Actin in grey with pointed end up in all panels. K50, purple; K68, green; K215, orange; K315, blue. Approximate position of lysine 50 (not resolved in the structure) indicated by purple arrow. Models constructed using Pymol Anaconda2. (a) Actin monomer (PDB 4PGK). Actin sub-domains indicated by I, II, III and IV. Structure to right is 180° rotated from the left-hand structure. ATP shown as blue stick figure. (b) Actin filament (PDB 3G37). (c) Actin bound to CARP domain of mouse CAP1 (PDB 6FM2). Structure to right is 180˚ rotated from the left-hand structure. ADP shown as blue stick figure. (d) Actin bound to FH2 domain of mouse FMNL3 (PDB 4EAH).

Supplementary Figure 7 Unprocessed scans of blots and gels.

Red boxes denote regions used in processed figure.

Supplementary information

Supplementary Information

Supplementary Figures 1–7 and Supplementary Table titles and legends

Reporting Summary

Supplementary Table 1

Protein identification in the BIF fraction.

Supplementary Table 2

Acetylated lysine sites identified on chicken skeletal muscle actin bound to CAP2.

Supplementary Table 3

Comparison of acetylation on specific lysines between CAP and actin samples.

Supplementary Table 4

Raw data for large data sets.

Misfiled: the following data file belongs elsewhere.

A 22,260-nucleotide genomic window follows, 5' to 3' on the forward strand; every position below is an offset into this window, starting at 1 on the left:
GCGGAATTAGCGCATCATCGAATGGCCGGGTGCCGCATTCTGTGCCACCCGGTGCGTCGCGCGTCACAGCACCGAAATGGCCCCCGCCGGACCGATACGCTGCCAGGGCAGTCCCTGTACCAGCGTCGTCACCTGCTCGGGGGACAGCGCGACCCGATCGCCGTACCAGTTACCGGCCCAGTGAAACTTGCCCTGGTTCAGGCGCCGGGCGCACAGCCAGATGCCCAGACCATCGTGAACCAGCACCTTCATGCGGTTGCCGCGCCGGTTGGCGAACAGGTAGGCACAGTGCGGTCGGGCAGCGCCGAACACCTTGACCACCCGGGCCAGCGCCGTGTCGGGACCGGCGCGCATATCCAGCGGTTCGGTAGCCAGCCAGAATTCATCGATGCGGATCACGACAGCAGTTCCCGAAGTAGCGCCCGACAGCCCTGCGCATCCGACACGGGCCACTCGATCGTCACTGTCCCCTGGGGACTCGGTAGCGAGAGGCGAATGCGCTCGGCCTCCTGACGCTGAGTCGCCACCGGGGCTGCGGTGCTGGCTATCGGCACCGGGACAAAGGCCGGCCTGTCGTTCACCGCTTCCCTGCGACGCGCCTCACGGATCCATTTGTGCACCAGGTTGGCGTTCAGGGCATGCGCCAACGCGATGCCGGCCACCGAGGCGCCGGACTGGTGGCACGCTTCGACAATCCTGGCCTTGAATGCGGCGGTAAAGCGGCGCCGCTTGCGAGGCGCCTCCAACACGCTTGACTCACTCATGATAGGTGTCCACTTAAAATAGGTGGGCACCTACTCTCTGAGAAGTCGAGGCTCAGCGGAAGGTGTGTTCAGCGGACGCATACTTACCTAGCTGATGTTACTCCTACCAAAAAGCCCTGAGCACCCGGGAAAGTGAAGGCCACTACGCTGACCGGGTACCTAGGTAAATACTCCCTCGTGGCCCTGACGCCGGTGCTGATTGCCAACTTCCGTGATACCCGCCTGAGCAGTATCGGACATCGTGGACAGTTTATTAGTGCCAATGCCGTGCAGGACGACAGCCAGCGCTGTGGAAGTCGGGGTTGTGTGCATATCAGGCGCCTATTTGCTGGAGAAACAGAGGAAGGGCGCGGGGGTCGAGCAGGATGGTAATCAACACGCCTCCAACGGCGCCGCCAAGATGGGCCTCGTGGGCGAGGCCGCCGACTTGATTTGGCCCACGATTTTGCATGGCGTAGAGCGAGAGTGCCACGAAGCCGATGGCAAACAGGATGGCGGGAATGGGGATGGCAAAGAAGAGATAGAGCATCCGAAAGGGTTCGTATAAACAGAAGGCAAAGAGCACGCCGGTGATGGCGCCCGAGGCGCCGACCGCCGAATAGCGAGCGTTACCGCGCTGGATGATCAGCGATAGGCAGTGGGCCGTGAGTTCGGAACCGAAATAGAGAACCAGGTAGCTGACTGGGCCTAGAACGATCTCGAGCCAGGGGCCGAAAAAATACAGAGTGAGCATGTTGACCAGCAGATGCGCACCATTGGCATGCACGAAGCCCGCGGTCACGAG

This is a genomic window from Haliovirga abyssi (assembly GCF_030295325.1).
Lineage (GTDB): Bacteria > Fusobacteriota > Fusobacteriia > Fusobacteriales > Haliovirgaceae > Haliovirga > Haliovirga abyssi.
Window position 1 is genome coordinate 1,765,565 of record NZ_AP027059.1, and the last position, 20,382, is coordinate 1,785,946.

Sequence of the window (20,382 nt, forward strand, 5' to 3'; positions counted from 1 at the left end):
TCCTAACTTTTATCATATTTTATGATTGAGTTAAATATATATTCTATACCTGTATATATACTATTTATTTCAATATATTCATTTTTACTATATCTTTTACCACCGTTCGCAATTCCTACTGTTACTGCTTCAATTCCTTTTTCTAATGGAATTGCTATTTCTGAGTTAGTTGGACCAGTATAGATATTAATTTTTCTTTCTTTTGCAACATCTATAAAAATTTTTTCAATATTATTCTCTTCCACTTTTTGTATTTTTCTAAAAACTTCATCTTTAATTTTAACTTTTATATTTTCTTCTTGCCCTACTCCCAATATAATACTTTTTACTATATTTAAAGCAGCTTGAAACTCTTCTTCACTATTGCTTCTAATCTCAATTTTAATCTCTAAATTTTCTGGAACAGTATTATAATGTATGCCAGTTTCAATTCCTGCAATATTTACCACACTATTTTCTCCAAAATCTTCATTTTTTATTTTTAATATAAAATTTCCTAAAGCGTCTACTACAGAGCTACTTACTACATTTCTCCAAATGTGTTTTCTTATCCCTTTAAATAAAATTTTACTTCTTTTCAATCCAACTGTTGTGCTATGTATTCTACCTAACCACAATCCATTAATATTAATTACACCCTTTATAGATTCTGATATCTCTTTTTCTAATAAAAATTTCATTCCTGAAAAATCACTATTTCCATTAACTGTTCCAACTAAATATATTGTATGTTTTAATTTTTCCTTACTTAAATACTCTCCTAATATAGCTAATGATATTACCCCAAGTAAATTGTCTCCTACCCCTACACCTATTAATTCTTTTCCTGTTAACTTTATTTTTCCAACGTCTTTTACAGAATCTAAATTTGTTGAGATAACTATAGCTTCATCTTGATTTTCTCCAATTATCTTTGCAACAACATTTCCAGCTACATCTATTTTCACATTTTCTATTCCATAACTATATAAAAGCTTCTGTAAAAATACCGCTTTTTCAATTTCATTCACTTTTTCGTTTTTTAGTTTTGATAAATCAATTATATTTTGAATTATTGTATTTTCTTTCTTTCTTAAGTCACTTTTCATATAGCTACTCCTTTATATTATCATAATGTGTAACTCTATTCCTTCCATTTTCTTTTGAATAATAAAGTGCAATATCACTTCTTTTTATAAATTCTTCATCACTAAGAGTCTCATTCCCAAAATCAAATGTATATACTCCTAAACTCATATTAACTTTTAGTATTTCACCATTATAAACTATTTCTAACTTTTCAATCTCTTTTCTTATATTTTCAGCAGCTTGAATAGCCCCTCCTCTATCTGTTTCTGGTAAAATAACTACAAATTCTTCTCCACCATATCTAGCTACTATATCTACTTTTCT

Supplementary Table 5

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Fig. 1: Constitutive activity of purified INF2, and inhibition by a brain factor.
Fig. 2: CAP–actin is an INF2 inhibitor.
Fig. 3: Actin-dependent differences in INF2 inhibition by CAP–actin.
Fig. 4: CAP inhibits INF2-mediated nucleation observed by TIRF microscopy.
Fig. 5: Acetylation-induced regulation of INF2 biochemically and in cells.
Fig. 6: Disease-associated INF2 mutants display decreased regulation by CAP–actin.
Supplementary Figure 1: Quantification of cytosolic actin polymerization by exogenously expressed INF2.
Supplementary Figure 2: Fractionation of INF2 inhibitory activity by column chromatography.
Supplementary Figure 3: Testing candidate proteins in the BIF for INF2 inhibition by immuno-depletion.
Supplementary Figure 4: Characterization of recombinant CAP.
Supplementary Figure 5: Actin exchange on CAP, and acetylation analysis.
Supplementary Figure 6: HDAC6-sensitive acetylation sites on actin.
Supplementary Figure 7: Unprocessed scans of blots and gels.